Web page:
According to an article in PHYS.org, ancient Corinthians had mastered shipbuilding which is thought to have been “the most advanced technology of the Early Archaic Period”, but Pierattini contends that the navigators “framework”, that effectively redirected force in nautical applications, was “probably also used for lowering heavy sarcophagi into burial pits ”.

Egyptian methods for lowering blocks into pits by means of ropes and wooden frameworks. (Alessandro Pierattini / University of Notre Dame)

Egyptian methods for lowering blocks into pits by means of ropes and wooden frameworks. (Alessandro Pierattini / University of Notre Dame )

In the paper, Pierattini says that while examining the blocks he found evidence that after being lifted, “the blocks were maneuvered into place with a method anticipating the Classical period's sophisticated lever technique”. Using ropes to lower each block up against its already in place neighbor in the wall, this is the “earliest documented use of the lever in Greek construction in historical times”.

Lost Construction Technologies

In this field of research mostly ‘all’ scientists focus on the ‘method’ of lifting blocks, as if ‘the method’ was the beginning of lifting technology. But this is not the case. While the ropes that lifted the blocks are so often mentioned by the scientists, they are always skirted over as a second thought, but ropes are the most ancient building technology on the planet.

9th century [BC] Assyrian relief from the North-West Palace of Ashurnasirpal at Nimrud, showing a pulley - underneath the arm of the first archer from the right. (Alessandro Pierattini / University of Notre Dame)

9th century [BC] Assyrian relief from the North-West Palace of Ashurnasirpal at Nimrud, showing a pulley - underneath the arm of the first archer from the right. (Alessandro Pierattini / University of Notre Dame )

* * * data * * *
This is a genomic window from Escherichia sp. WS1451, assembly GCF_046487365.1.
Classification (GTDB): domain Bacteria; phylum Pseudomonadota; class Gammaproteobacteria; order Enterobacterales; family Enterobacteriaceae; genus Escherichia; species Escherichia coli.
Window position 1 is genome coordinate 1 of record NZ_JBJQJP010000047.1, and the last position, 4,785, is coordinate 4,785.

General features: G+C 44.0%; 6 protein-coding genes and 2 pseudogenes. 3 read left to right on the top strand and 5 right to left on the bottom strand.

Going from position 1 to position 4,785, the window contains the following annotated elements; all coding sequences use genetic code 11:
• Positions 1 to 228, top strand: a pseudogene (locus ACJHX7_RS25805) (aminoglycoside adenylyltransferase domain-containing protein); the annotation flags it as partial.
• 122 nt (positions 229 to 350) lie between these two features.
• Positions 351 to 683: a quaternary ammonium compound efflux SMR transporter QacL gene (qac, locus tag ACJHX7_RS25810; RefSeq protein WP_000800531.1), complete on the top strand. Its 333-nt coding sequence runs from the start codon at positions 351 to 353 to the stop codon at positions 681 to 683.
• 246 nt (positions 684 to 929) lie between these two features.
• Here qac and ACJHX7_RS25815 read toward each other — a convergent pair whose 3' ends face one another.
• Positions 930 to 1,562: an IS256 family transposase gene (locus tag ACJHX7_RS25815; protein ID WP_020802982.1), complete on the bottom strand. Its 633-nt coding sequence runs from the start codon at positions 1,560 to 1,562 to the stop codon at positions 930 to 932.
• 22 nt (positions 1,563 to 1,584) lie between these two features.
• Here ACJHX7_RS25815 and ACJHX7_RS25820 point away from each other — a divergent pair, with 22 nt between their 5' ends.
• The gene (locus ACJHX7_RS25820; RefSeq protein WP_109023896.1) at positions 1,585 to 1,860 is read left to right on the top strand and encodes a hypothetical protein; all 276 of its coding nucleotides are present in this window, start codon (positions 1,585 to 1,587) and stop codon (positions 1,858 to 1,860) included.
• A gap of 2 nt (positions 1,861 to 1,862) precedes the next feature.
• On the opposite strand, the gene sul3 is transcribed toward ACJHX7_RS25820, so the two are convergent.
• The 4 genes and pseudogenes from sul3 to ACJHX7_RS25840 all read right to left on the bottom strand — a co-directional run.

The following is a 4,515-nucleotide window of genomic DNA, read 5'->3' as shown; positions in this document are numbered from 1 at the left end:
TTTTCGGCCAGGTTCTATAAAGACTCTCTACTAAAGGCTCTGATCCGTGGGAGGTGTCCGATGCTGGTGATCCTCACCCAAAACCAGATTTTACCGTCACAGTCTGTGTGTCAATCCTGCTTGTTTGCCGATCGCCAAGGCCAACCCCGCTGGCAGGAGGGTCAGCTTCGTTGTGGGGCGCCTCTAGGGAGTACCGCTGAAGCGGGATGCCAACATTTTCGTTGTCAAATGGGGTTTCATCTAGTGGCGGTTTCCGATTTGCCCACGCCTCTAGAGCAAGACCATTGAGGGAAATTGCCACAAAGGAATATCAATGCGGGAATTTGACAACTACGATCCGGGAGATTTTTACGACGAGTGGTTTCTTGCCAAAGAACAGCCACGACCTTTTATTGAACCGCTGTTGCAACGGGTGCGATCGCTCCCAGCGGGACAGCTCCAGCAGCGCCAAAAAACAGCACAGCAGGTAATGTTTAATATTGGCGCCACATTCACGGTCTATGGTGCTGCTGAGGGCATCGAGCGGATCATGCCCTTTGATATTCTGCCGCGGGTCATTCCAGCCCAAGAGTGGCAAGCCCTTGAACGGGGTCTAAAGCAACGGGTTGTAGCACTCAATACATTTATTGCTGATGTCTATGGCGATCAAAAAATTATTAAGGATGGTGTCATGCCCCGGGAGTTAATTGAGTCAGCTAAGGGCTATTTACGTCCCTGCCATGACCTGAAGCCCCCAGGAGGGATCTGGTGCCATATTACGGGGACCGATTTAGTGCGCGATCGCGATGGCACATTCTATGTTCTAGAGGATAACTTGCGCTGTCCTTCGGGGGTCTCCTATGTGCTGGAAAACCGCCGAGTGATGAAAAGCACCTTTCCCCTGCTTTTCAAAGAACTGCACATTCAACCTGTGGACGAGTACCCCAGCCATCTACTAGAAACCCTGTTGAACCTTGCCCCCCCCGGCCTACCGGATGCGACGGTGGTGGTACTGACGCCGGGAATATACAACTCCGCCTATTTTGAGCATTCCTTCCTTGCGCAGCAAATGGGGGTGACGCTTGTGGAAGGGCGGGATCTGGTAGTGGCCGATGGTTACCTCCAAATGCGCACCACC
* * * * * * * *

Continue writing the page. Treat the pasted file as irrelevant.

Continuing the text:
Having identified a gross lack in studies on the production and applications of ancient rope, in 2006 I began a formal study of ropes in prehistory. After 10 years of research, in 2016, I published A Twist in Time presenting the story of ancient rope-making procedures as a result of our “increasing awareness of measure, geometry, space, mass, weight, leverage, angle, ratio, and proportion”. 

Long before any stones were cut or raised, anywhere in the ancient world, the underlying designs and measurements were laid out with ropes, and if we consider how enigmatic structures were planned and built in prehistory, on an evolutionary time scale, ancient people had a one night stand with stone and a long and happy marriage with rope.

Top image: An example of ancient Greek construction is this Parthenon temple on the Acropolis of Athens. Source: anastasios71 / Adobe Stock.

By Ashley Cowie

Comments

Prof Korres has commended strictly on the Parthenon building techniques, that involved moving blocks nowhere as heavy as the heaviest at Baalbeck. On the other hand, that was Roman era, and Romans had made a lot of progress in heavy lifting machinery (thanks mainly to the works of Archimedes).

Gary Moran's picture

Does the Professor have any theories or insights as to how the massive stones at Baalbeck were lifted? 

As about how the ancient Greeks were cutting, transporting and lifting the marble blocks to build the temples of Acropolis of Athens, it is worth looking at the book “From Pentelicon to the Parthenon” of Prof. Manolis Korres.